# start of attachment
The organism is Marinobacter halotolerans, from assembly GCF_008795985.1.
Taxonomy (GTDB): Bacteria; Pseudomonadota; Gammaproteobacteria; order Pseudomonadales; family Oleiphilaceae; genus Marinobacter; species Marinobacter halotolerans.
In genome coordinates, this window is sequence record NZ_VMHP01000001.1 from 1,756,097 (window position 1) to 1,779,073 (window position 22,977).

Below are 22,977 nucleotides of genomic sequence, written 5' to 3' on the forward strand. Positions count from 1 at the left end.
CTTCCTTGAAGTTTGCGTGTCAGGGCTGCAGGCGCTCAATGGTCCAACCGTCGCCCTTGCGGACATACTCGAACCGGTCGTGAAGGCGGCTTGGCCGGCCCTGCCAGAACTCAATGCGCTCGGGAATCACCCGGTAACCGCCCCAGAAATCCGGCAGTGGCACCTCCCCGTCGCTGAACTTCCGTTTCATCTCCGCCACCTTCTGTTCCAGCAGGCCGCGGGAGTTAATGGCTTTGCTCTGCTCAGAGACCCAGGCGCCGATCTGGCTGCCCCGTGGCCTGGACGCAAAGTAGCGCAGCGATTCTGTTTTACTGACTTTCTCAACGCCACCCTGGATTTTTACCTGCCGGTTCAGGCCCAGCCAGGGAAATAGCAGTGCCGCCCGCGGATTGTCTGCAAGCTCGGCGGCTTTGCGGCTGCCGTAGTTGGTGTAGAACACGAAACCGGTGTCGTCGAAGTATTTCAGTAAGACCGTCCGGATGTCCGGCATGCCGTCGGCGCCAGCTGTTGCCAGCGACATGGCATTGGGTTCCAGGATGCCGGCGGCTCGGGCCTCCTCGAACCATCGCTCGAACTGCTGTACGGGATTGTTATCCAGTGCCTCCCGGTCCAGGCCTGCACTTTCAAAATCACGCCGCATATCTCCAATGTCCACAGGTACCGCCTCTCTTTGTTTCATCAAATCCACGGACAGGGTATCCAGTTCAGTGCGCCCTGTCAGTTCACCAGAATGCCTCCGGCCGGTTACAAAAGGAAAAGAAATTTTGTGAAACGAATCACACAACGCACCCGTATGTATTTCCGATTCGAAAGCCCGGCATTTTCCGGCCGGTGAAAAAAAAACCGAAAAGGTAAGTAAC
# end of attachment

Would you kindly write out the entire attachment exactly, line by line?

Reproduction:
The organism is Marinobacter halotolerans, from assembly GCF_008795985.1.
Taxonomy (GTDB): Bacteria; Pseudomonadota; Gammaproteobacteria; order Pseudomonadales; family Oleiphilaceae; genus Marinobacter; species Marinobacter halotolerans.
In genome coordinates, this window is sequence record NZ_VMHP01000001.1 from 1,756,097 (window position 1) to 1,779,073 (window position 22,977).

Below are 22,977 nucleotides of genomic sequence, written 5' to 3' on the forward strand. Positions count from 1 at the left end.
CTTCCTTGAAGTTTGCGTGTCAGGGCTGCAGGCGCTCAATGGTCCAACCGTCGCCCTTGCGGACATACTCGAACCGGTCGTGAAGGCGGCTTGGCCGGCCCTGCCAGAACTCAATGCGCTCGGGAATCACCCGGTAACCGCCCCAGAAATCCGGCAGTGGCACCTCCCCGTCGCTGAACTTCCGTTTCATCTCCGCCACCTTCTGTTCCAGCAGGCCGCGGGAGTTAATGGCTTTGCTCTGCTCAGAGACCCAGGCGCCGATCTGGCTGCCCCGTGGCCTGGACGCAAAGTAGCGCAGCGATTCTGTTTTACTGACTTTCTCAACGCCACCCTGGATTTTTACCTGCCGGTTCAGGCCCAGCCAGGGAAATAGCAGTGCCGCCCGCGGATTGTCTGCAAGCTCGGCGGCTTTGCGGCTGCCGTAGTTGGTGTAGAACACGAAACCGGTGTCGTCGAAGTATTTCAGTAAGACCGTCCGGATGTCCGGCATGCCGTCGGCGCCAGCTGTTGCCAGCGACATGGCATTGGGTTCCAGGATGCCGGCGGCTCGGGCCTCCTCGAACCATCGCTCGAACTGCTGTACGGGATTGTTATCCAGTGCCTCCCGGTCCAGGCCTGCACTTTCAAAATCACGCCGCATATCTCCAATGTCCACAGGTACCGCCTCTCTTTGTTTCATCAAATCCACGGACAGGGTATCCAGTTCAGTGCGCCCTGTCAGTTCACCAGAATGCCTCCGGCCGGTTACAAAAGGAAAAGAAATTTTGTGAAACGAATCACACAACGCACCCGTATGTATTTCCGATTCGAAAGCCCGGCATTTTCCGGCCGGTGAAAAAAAAACCGAAAAGGTAAGTAAC